Various suitable excipients will be understood by those skilled in the art and may be found in the National Formulary, 19: 2404-2406 (2000), the disclosure of pages 2404 to 2406 being incorporated herein in their entirety. Examples of suitable excipients include, but are not limited to, starches, gum arabic, calcium silicate, microcrystalline cellulose, methacrylates, shellac, polyvinylpyrrolidone, cellulose, water, syrup, and methylcellulose. The drug product formulations additionally can include lubricating agents such as, for example, talc, magnesium stearate and mineral oil; wetting agents; emulsifying and suspending agents; preserving agents such as methyl- and propyl hydroxybenzoates; sweetening agents; or flavoring agents. Polyols, buffers, and inert fillers also may be used. Examples of polyols include, but are not limited to, mannitol, sorbitol, xylitol, sucrose, maltose, glucose, lactose, dextrose, and the like. Suitable buffers include, but are not limited to, phosphate, citrate, tartarate, succinate, and the like. Other inert fillers that may be used include those that are known in the art and are useful in the manufacture of various dosage forms. If desired, the solid formulations may include other components such as bulking agents and/or granulating agents, and the like. The drug products of the invention may be formulated so as to provide quick, sustained, or delayed release of the active ingredient after administration to the patient by employing procedures well known in the art.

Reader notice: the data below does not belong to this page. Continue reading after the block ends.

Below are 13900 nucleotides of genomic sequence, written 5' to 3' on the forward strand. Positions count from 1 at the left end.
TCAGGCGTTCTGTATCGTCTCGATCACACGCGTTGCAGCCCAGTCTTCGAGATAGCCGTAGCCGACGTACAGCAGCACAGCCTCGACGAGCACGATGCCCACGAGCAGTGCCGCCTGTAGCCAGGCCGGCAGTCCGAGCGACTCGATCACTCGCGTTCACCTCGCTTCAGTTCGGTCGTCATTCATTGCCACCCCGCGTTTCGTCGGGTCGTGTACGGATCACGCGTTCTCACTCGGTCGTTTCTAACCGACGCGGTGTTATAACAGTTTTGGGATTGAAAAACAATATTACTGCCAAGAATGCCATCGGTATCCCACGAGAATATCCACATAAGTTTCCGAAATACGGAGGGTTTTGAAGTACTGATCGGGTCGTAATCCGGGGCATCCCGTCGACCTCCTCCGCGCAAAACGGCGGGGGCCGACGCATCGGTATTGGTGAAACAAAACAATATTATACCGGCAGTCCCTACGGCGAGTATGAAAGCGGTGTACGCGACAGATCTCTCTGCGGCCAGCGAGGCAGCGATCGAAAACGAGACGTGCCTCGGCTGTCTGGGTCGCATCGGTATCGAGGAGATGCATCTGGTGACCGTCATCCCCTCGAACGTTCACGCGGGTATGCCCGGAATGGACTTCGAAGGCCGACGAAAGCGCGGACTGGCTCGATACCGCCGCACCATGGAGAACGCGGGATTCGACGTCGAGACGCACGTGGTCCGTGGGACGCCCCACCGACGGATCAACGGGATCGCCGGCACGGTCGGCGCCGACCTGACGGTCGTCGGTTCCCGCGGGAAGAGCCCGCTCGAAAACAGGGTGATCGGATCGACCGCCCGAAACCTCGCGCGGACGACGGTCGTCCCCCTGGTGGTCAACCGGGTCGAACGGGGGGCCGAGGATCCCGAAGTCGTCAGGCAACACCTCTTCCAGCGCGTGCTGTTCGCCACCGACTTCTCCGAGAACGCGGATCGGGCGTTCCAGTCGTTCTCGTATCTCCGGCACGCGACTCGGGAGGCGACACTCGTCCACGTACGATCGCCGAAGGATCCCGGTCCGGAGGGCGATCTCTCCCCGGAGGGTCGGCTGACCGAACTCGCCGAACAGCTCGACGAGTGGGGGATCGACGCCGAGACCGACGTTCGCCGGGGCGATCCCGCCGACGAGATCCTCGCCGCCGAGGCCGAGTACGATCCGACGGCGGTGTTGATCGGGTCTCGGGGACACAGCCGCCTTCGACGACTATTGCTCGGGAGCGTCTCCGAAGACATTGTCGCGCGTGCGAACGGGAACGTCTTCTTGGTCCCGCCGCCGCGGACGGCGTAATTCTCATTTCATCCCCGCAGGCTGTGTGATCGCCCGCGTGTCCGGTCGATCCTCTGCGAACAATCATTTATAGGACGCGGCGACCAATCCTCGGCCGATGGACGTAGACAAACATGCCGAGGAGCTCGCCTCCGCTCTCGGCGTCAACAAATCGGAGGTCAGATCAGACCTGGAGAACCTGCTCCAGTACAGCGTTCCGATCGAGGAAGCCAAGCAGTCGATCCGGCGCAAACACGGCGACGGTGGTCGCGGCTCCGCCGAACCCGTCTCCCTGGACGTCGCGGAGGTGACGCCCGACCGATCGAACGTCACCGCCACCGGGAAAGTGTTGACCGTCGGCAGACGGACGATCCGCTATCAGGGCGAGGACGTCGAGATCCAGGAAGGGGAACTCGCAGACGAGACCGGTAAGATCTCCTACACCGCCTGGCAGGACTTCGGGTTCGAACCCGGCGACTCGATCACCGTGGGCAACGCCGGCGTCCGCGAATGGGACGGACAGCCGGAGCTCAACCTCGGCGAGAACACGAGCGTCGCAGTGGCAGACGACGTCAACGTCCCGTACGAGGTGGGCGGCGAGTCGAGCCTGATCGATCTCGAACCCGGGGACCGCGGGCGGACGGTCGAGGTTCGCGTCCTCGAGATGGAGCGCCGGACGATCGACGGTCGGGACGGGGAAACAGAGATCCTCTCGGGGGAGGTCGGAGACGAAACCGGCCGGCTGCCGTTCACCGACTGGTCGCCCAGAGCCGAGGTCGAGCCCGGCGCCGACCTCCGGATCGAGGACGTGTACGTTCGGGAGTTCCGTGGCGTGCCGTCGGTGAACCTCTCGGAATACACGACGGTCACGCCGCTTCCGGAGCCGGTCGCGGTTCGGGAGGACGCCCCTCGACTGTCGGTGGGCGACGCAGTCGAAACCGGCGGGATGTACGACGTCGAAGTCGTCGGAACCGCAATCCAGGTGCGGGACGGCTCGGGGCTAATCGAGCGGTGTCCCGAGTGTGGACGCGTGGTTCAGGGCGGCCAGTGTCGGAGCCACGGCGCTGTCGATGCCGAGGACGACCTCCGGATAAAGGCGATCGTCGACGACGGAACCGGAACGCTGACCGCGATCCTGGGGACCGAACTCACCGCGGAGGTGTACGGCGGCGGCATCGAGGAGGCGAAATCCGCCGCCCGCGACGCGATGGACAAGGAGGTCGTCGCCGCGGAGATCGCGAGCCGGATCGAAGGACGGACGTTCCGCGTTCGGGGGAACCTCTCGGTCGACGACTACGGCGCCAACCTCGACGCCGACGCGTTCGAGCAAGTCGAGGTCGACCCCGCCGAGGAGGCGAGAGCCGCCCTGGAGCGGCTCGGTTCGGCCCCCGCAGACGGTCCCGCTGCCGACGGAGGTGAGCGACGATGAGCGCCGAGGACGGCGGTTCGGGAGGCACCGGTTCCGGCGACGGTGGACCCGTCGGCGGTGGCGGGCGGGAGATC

To form tablets for oral administration, the composition of matter of the present invention may be made by a direct compression process. In this process, the active drug ingredients may be mixed with a solid, pulverant carrier such as, for example, lactose, saccharose, sorbitol, mannitol, starch, amylopectin, cellulose derivatives or gelatin, and mixtures thereof, as well as with an antifriction agent such as, for example, magnesium stearate, calcium stearate, and polyethylene glycol waxes. The mixture may then be pressed into tablets using a machine with the appropriate punches and dies to obtain the desired tablet size. The operating parameters of the machine may be selected by the skilled artisan. Alternatively, tablets for oral administration may be formed by a wet granulation process. Active drug ingredients may be mixed with excipients and/or diluents. The solid substances may be ground or sieved to a desired particle size. A binding agent may be added to the drug. The binding agent may be suspended and homogenized in a suitable solvent. The active ingredient and auxiliary agents also may be mixed with the binding agent solution. The resulting dry mixture is moistened with the solution uniformly. The moistening typically causes the particles to aggregate slightly, and the resulting mass is pressed through a stainless steel sieve having a desired size. The mixture is then dried in controlled drying units for the determined length of time necessary to achieve a desired particle size and consistency. The granules of the dried mixture are sieved to remove any powder. To this mixture, disintegrating, antifriction, and/or anti-adhesive agents may be added. Finally, the mixture is pressed into tablets using a machine with the appropriate punches and dies to obtain the desired tablet size. The operating parameters of the machine may be selected by the skilled artisan.